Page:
Administrative capability - focus objectively on the administrative capability or track-record of the candidate and not on whether s/he is nice to you, accepted your views, is known to your family. As with freebies, allowing sentiment, soft-qualities & political undercurrents to override objectivity & meritocracy is another malaise that plagues our psyche. And hence, the best-behaved boy becomes a group leader, you get to invited to judge a dance-competition (and you accept!) because you are a popular author, throwing garbage out of the window or parking badly is not okay unless it is done by your friend or family member and so on. This does not mean I expect every candidate to have some past experience in Government - we will never induct fresh faces with that criteria. Rather, it is important that they have had some sort of administrative experience or track-record somewhere - either in a corporate or some other institution.

Monkey Justice shared
from Curioso under the
Creative Commons License
Generalization & Hyperbole - we have of late become party to this very dangerous trend. The mining ban, the order on closure of liqour shops along the highway, the reactions to demonetisation, etc. are all results of this generalization without understanding the problem better and the propaganda around is a result of the hyperbole we have become experts at. It is not that there was no illegality and it is not that DUI deaths are trivial. It is not that demonetisation had no effect, nor is it that the demonetisation was implemented smoothly. But that does not mean every PIL is to be entertained and that does not mean you can put in jeopardy, millions of livelihoods based on half-baked shoddy Commission reports or PIL arguments. I find the media and we are happily indulging in the same kind of generalization - one misstep does not make a party or an individual incompetent or a criminal or a monster or a Hitler. Likewise, one brilliant idea or one well-executed project does not make a party or an individual a genius or a Nobel Prize winner or an angel or God.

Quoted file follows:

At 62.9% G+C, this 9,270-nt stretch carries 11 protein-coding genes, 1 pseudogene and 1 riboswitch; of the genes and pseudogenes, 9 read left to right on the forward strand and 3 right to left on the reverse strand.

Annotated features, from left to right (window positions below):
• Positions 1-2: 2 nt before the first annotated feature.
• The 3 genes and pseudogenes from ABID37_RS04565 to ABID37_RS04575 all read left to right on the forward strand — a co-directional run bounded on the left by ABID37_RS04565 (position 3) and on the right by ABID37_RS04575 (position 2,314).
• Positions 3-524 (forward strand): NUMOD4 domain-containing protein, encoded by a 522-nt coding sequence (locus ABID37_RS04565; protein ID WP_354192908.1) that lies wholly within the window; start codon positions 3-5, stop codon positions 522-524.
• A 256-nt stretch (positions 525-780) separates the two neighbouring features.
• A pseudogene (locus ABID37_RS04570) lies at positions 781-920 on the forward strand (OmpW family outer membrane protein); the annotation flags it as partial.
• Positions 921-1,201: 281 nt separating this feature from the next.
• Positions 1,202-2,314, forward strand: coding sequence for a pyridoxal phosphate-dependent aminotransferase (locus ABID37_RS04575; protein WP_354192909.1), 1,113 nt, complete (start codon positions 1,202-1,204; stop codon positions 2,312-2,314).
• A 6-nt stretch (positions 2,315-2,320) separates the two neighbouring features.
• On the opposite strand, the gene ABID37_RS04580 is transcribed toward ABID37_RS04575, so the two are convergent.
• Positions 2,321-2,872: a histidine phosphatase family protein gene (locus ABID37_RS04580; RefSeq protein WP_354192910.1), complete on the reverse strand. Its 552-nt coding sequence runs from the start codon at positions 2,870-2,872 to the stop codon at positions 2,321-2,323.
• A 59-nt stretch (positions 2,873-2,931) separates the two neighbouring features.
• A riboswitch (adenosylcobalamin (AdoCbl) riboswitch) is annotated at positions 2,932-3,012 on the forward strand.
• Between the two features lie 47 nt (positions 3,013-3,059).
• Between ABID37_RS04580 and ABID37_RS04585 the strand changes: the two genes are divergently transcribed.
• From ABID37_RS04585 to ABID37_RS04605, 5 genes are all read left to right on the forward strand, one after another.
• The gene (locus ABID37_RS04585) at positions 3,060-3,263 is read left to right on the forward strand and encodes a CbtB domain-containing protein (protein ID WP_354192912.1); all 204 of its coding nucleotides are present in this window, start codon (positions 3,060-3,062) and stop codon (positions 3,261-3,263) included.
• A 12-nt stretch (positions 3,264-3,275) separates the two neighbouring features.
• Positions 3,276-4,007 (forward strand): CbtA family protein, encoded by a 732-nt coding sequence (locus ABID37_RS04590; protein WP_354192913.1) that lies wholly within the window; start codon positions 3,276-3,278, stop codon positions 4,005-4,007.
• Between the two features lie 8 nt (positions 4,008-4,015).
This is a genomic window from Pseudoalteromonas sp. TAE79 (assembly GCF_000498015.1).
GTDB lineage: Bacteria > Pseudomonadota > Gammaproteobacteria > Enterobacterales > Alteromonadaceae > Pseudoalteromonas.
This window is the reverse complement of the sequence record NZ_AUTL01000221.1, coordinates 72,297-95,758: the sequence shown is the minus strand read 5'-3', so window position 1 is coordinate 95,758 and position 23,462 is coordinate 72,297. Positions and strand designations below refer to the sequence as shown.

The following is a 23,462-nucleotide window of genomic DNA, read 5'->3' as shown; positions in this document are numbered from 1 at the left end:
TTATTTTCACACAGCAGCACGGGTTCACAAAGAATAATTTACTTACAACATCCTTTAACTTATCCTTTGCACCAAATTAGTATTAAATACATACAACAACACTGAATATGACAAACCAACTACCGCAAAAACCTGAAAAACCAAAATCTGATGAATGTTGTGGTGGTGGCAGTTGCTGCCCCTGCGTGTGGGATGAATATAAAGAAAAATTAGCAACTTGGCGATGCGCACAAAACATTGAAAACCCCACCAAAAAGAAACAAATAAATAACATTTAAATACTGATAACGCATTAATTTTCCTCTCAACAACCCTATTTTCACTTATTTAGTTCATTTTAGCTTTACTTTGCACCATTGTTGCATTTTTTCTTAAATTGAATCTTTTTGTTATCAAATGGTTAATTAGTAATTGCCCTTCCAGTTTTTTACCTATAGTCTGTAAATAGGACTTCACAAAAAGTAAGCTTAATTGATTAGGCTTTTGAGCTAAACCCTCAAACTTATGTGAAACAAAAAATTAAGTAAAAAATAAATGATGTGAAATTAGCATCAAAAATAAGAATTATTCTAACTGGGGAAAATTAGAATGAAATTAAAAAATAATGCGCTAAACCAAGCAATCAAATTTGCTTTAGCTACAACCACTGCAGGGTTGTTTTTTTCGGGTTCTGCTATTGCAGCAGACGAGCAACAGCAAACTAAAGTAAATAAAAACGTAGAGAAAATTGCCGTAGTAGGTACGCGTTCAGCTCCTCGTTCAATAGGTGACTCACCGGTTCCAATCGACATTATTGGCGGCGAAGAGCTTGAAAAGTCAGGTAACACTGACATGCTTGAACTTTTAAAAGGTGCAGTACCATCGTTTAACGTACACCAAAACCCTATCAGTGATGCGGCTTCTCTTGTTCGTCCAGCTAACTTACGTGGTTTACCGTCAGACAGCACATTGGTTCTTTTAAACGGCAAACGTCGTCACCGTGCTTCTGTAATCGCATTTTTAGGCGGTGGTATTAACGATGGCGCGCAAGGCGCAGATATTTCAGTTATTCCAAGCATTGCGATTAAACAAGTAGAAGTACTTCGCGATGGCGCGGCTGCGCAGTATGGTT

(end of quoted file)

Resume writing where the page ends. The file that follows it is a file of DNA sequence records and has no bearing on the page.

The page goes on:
If it is true that people get the Government they deserve, let's be deserving of a better Government! Vote wisely!